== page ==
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Will the Golovkin rematch define Canelo’s legacy?



Tomorrow night’s middleweight super fight will take place at the T-Mobile Arena in Las Vegas, NV for a rematch a year in the making when Saul “Canelo” Alvarez squares off with Gennady Golovkin. Originally scheduled for Cinco De Mayo, the second meeting of the popular fighters will now take place on Mexican Independence Day.


Mexican superstar Canelo Alvarez is arguably the most popular fighter in the sport today, but a pair of positive steroid tests and a six month suspension that delayed this rematch has cast some doubt on his standing among boxing fans. Despite the diehard dedication from the Latino fan base, he has something to prove ahead of this contest. Golovkin, a power puncher with a Hispanic-inspired style from trainer Abel Sanchez, is actually a slight favorite to win this weekend in Las Vegas.

Clearly, Alvarez, a protegé of the legendary Oscar De La Hoya, must show the boxing world that his success in the ring was legitimate, not the result of enhancement substances. The 28-year-old might define his legacy with this performance.

Canelo claimed that the previously mentioned failed tests and suspension resulted from tainted meat, a common occurrence for athletes that train in Mexico and China. On the surface, it makes sense, but Alvarez looked noticeable smaller at today’s weigh-in than he did for the original contest against Triple G.

The Mexican legacy in boxing built by names like Marco Antonio Barrera, Erik Morales, and Julio Cesar Chavez was admired by the Hispanic fans because of the iron will they displayed. Passion and heart, not PEDs defines the Hispanic boxing culture. Canelo could sour much of his fan base if he doesn’t appear to be competitive against Golovkin, which would create questions about totality of his success as a pro.

Aside from the perception of Alvarez, there will undoubtedly be speculation about the judges if the bout goes to the scorecards. As was witnessed last year, the original Triple G/Canelo fight went to a controversial draw after Adalaide Bryd scored only two rounds for Golovkin, a notion that only reiterated the corruption that plagued boxing for decades. As I wrote at the time, Adalaide Bryd should never judge a fight of any importance ever again.


Assuming twilight zone judging can be avoided, this should be another top-notch, hard-hitting prize fight. Based on the initial contest, how Alvarez handles the pressure from Triple G seems to be the key. On paper, Canelo has the skills to win, countering the aggressive opponent, but if he can generate offense through the pressure remains to be seen. The iron-chinned Golovkin will take a punch to land one and was able to throw Alvarez off his usual game plan. Regardless of the corrupt score, the original fight was razor-close and the rematch will probably yield another evenly-matched bout.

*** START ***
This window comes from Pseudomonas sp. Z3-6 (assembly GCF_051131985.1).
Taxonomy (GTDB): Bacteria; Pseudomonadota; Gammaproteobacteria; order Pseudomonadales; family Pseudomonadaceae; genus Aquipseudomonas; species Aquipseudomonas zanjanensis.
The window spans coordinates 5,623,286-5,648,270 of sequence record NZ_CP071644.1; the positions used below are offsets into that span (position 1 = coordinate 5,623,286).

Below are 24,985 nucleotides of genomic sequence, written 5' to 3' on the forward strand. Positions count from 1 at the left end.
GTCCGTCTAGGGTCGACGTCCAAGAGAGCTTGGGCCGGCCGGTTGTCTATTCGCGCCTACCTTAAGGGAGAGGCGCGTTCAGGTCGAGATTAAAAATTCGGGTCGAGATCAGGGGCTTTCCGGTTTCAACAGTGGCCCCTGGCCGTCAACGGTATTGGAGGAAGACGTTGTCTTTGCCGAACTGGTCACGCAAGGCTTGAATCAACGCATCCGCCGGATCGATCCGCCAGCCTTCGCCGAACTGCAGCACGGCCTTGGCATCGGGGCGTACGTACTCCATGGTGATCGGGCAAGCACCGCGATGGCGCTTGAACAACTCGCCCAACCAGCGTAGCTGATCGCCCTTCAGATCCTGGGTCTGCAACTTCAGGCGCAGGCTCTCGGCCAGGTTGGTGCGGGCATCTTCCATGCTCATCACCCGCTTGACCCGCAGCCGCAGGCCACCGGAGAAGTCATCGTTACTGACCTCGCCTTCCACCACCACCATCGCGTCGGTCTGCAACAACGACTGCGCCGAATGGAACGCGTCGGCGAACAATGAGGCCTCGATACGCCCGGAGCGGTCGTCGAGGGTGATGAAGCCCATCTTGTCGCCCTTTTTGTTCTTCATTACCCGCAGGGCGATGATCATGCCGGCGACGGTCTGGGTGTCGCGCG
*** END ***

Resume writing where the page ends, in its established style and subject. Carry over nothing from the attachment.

As mentioned, Alvarez denied the PED use, but even if it’s legitimate, he does go into the rematch noticeably smaller than he was a year ago so will that affect his ability to withstand the offense of his opponent?

It’s a tough call and that’s what makes the fight so intriguing to fans. Again, stylistically, Canelo should be able to carefully counter punch the overly aggressive Golovkin, but that didn’t happen in their first meeting. Instead, the younger fighter was pushed to his limit and didn’t keep up with the offense of Triple G for at least half of the contest.


During the weigh-ins earlier today, Alvarez seemed agitated during the face-off, is that an indication that the pressure might get to him?

At 36, Gennady Golovkin is almost certainly at the latter stages of his professional career and is still regarded as one of, if not the most dangerous puncher in the sport. With a record of 38-0-1, the native of Kazakhstan opted to stay busy after the Canelo fight in May was cancelled, knocking out Vanes Martirosyan on Cinco De Mayo instead in just two rounds. Different from Canelo, Triple G didn’t receive notoriety from the American audience until later in his career, but he can definitely cement his legacy if he’s victorious against one of the most popular stars of the past several years.

It can’t be understated how important this bout is to the career of Canelo, as a win validates his status, while a loss could further question it after the failed PED tests. After 49 wins and only one blemish on his record, a loss to Floyd Mayweather in 2013, Alvarez could etch his name into the history books among the Mexican legends previously mentioned before he hangs up his gloves. On the flip side, a defeat could impact the narrative of Alvarez as an athlete that needed PEDs to be successful.

As mentioned, to pick a winner, especially after how close the initial fight was, is really a toss up. However, I will pick Gennady Golovkin to get the win, mostly because Canelo Alvarez didn’t seem focused at the weigh-ins. I’d guess that Triple G will land punches early that throw Alvarez off his game plan and will impact the later rounds of the fight. More than anything, let’s hope that corrupt judges aren’t a factor in the rematch.

What do you think? Comment below with your thoughts, opinions, feedback and anything else that was raised.

Until next week
-Jim LaMotta

E mail | You can follow me on Twitter @jimlamotta

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